Editor’s note: This story has been updated to include links to videos of the incident.
Warning: The videos contain language that some viewers may find objectionable.
The owner of a Vancouver barbershop is accused of threatening, spitting on and using derogatory names toward people protesting Sunday outside a nearby church in support of the LGBTQ community.
Hanif M. Collins, 35, appeared Monday via Zoom in Clark County Superior Court on three counts of malicious harassment, a hate crime offense in Washington.
However, the felony allegations were dropped Wednesday, and the case was referred to Clark County District Court. Court records indicate that the Vancouver City Attorney’s Office may file misdemeanor charges.
Vancouver police were called about 3:45 p.m. for a reported disturbance in the area of Sixth and Main streets. The caller said he and several others were protesting outside a church when Collins confronted him, according to an affidavit of probable cause.
Collins called the victim a derogatory name, spit in his face and then said, “I am going to (expletive) shoot you,” the affidavit says. The victim had pepper spray on him and told Collins he would spray him if he didn’t back off, police said.
The victim’s brother witnessed the altercation and told police Collins claimed he has “been to prison” and is “not afraid to go back.” The brother said Collins was “chest-bumping” the victim and “slapping his hands,” the affidavit says.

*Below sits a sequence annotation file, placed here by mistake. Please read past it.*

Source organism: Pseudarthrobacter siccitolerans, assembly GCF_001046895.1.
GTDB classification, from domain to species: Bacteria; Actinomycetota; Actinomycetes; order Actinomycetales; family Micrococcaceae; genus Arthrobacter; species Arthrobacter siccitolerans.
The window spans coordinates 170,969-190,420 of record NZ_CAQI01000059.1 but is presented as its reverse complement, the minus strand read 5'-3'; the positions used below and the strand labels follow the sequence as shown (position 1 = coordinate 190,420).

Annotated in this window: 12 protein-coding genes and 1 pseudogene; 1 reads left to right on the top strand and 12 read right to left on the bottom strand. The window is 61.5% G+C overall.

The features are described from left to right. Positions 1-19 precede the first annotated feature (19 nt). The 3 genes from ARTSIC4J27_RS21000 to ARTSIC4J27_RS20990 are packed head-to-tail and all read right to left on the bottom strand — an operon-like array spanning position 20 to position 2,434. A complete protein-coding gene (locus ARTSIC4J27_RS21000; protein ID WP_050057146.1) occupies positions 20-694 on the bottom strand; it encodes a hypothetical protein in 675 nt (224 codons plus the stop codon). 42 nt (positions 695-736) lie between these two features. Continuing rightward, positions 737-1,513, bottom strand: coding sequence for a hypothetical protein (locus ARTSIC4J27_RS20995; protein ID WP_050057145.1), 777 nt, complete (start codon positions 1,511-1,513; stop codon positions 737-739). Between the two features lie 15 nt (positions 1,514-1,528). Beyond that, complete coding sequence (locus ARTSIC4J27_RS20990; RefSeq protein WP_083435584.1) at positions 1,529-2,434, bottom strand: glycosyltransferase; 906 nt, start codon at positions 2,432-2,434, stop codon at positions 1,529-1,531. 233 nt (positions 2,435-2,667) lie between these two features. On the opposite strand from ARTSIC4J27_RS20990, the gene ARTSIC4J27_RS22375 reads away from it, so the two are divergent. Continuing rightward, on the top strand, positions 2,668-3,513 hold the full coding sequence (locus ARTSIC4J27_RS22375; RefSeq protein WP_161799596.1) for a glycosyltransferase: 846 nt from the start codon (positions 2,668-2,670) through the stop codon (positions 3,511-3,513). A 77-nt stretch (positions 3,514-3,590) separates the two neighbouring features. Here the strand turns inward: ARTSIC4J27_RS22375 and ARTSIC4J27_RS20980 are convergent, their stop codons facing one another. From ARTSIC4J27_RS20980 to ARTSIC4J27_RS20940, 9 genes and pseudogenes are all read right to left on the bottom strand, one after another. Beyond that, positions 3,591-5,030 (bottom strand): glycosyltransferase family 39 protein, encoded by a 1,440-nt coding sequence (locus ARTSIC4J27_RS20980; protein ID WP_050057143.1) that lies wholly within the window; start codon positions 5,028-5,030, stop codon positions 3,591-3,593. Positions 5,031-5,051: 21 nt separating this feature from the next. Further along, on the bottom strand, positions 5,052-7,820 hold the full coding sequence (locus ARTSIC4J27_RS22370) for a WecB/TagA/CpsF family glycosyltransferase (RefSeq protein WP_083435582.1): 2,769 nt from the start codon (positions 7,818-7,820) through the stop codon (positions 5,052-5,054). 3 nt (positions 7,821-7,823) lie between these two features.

Another protester said the group had been peacefully marching on the sidewalk with signs when Collins walked by them. He said the altercation started after the victim said something to the effect of, “Have a nice day,” and Collins replied with an expletive. The protester said Collins is friends with the church pastor and has been hostile toward them, according to the affidavit.
After the initial confrontation, Collins went to his business. But a few minutes later, he came back and confronted that protester, head-butting him in the face and spitting on him. The man walked away while Collins continued screaming at the group and threatening to grab his gun from his shop, court records state.
A police officer on the scene saw Collins exit his barbershop, with a pair of shears in his hand, and yell “If I go to prison, people are going to die!” The officer yelled, “Hey, police!” The officer said Collins appeared surprised and retreated inside his business, according to court documents.
In a Tuesday Instagram post from the barbershop’s account, Collins said he was assaulted by two men associated with the protest and was blocked from entering his business multiple times. He said the charges against him need to be dropped.
According to a 2016 article in Willamette Week, Collins is a former Portland rapper, who once went by the name Luck-One. He ended his rap career that year to open a barbershop and rare bookstore on Portland’s South Waterfront. He opened the downtown Vancouver shop in November 2019, according to the business’s website.